EAST END OF LONDON PHOTO GALLERY & COMMENTARY
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A PROVINCIAL YOUTH CLUB'S CONNECTIONS WITH
LONDON'S EAST END
Swerdlow : Liverpool : April 2014
be interested to hear of the connections a Liverpudlian has with
your various stories about the East End of London.
Before WW2 my parents did their courting at Harold House Jewish
Youth Club in Liverpool. It was the Liverpool Jewish Community's
first purpose built social building, located close to the city
centre and where all the immigrant Jews lived similar to those in
London's East End.
It was primarily built as the HQ of
the Liverpool Battalion of the JLB but after the war became a youth
club for Jewish boys and girls.
parents encouraged me to join in 1955 when I was twelve. It was in
the same year that the club took as its youth leader a 25 year old
Londoner called Teddy Gold. Teddy was probably one of the country's
first trained and fully qualified Jewish youth workers from a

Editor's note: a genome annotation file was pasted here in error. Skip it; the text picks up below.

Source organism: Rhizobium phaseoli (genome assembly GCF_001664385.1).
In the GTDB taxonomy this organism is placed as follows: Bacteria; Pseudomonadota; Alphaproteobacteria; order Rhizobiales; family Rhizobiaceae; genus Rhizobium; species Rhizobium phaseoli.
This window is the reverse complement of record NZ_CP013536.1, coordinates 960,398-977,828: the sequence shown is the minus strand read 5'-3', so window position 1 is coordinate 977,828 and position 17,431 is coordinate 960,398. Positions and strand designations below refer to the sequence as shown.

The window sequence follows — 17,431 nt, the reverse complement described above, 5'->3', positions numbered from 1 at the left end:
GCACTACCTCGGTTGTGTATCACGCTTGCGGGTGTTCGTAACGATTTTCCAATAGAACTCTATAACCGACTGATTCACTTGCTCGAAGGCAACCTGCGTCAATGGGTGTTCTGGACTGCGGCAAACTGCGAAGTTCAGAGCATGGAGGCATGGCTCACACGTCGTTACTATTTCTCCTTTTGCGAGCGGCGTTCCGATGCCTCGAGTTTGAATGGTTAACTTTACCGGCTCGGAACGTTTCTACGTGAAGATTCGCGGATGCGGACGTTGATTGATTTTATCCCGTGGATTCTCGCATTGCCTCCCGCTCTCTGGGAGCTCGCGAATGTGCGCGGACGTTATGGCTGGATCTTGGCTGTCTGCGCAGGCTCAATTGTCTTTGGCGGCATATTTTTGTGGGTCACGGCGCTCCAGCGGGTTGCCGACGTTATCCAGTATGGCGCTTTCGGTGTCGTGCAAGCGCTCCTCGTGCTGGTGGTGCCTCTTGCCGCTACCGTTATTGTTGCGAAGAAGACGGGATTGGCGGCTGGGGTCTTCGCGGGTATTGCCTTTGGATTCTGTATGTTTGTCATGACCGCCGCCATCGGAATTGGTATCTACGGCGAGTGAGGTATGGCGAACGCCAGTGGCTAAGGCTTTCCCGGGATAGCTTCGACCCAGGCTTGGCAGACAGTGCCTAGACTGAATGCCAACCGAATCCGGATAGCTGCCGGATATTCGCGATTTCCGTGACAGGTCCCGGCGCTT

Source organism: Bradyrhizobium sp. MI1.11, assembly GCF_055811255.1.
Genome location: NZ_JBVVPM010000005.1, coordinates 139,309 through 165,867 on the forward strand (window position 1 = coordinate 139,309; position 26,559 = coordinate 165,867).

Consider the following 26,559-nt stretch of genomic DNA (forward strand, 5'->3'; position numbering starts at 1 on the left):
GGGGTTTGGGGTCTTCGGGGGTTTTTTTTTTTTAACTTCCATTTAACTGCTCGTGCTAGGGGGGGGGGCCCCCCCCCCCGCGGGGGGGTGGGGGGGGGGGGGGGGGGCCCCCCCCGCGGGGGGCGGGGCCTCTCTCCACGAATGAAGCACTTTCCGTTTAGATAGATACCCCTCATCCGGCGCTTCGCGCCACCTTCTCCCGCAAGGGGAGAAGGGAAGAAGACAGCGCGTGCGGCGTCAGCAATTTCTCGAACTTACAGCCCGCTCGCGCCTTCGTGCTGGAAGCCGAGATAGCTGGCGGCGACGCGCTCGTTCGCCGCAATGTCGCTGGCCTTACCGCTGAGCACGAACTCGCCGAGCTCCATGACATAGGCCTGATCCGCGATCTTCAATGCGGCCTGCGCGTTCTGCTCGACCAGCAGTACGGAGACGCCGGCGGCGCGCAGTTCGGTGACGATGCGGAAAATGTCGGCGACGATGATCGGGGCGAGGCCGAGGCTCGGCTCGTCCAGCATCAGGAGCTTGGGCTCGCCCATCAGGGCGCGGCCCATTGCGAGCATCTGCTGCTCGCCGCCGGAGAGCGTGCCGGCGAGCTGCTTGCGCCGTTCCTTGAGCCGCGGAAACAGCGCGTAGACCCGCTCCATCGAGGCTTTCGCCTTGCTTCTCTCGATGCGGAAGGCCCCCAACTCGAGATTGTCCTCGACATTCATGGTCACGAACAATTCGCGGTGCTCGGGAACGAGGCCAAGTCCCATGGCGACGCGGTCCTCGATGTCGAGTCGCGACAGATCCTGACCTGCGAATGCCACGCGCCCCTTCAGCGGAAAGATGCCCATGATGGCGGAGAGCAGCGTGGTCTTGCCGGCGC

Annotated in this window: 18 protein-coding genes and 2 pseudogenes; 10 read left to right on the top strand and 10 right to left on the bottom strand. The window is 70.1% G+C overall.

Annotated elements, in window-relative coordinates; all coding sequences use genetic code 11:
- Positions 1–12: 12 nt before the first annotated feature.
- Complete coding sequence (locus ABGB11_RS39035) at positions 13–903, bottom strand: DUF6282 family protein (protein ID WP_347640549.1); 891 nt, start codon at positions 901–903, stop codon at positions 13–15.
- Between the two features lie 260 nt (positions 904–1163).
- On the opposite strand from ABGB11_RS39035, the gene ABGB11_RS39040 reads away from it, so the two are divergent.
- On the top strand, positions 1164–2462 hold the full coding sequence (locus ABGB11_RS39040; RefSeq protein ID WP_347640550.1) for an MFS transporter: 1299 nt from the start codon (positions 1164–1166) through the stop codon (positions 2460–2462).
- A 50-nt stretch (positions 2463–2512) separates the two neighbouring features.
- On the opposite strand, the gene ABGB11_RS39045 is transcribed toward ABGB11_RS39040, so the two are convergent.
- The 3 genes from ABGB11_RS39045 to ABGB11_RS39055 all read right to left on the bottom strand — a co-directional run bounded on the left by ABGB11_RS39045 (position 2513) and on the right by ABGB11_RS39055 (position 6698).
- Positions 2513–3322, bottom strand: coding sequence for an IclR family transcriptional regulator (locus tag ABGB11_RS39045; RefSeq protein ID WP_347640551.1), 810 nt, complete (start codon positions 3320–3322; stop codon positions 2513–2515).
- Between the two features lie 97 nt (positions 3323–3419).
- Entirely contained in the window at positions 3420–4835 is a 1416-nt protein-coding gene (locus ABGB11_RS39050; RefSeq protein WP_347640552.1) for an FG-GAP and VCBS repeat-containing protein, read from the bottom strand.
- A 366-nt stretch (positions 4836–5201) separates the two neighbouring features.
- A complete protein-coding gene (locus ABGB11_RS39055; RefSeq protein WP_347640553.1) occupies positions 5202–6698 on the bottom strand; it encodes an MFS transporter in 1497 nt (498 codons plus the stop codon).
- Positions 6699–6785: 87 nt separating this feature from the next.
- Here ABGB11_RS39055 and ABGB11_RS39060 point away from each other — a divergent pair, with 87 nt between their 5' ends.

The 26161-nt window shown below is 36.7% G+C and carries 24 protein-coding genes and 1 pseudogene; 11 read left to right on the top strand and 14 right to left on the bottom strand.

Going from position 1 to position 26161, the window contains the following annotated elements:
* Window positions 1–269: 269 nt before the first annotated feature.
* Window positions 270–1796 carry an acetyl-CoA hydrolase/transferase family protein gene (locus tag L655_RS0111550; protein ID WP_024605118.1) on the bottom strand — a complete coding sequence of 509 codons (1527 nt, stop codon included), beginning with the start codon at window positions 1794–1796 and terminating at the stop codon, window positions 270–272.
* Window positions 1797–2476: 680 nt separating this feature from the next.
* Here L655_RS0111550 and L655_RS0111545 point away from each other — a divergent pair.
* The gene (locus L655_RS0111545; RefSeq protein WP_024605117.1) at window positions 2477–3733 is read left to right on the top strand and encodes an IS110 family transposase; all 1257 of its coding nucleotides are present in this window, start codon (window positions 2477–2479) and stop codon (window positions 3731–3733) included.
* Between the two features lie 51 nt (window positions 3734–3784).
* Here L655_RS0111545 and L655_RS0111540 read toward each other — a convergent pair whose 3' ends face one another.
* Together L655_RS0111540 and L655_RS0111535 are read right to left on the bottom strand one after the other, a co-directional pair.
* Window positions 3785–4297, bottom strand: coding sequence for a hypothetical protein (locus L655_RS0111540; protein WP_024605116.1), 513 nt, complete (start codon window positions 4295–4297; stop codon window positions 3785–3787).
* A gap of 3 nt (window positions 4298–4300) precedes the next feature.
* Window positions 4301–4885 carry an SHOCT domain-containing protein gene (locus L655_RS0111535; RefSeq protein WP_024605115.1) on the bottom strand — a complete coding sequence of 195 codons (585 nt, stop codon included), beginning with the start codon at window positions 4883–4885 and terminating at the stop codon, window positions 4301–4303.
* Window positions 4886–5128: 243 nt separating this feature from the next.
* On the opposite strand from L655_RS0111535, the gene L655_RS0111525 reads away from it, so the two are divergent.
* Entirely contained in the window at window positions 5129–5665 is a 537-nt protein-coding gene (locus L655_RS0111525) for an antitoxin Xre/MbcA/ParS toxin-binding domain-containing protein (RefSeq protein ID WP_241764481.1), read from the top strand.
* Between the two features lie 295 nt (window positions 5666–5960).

background at Jewish Youth movements in the East End of London and
came highly recommended by Sir Basil Henriques and Mick Goldstein of
the Association of Jewish Youth (AJY).
Teddy Gold with some of the Liverpool
boys, late 1950s
introduced a wide, exciting and far reaching programme to all the
age groups of the club against a revolutionary structure of
self-help and involvement by its members. Parents got involved as
managers and helpers and the older club members became role models
befriending the youngsters like myself. We were encouraged to form
our own committees and take part in character building programmes.
Dozens of life long friendships were forged and Harold House
accounted for many marriages in the community.
With Teddy's London connections, he received regular invitations to
bring parties of club members to visit clubs like The Brady and The
Oxford and St George and the Bernhard Baron Settlement in Berner
Street, later Henriques Street.
some of us, the five hour journey by steam train to London was our
first experience of travel away from home without our parents.
It was exciting travelling on the
tube to Aldgate East and walking along Commercial Road where we were
put up over night at the settlement. We took part in activities and
our first experience of Petticoat Lane on the Sunday morning was an
The junior members always looked forward each year to joining the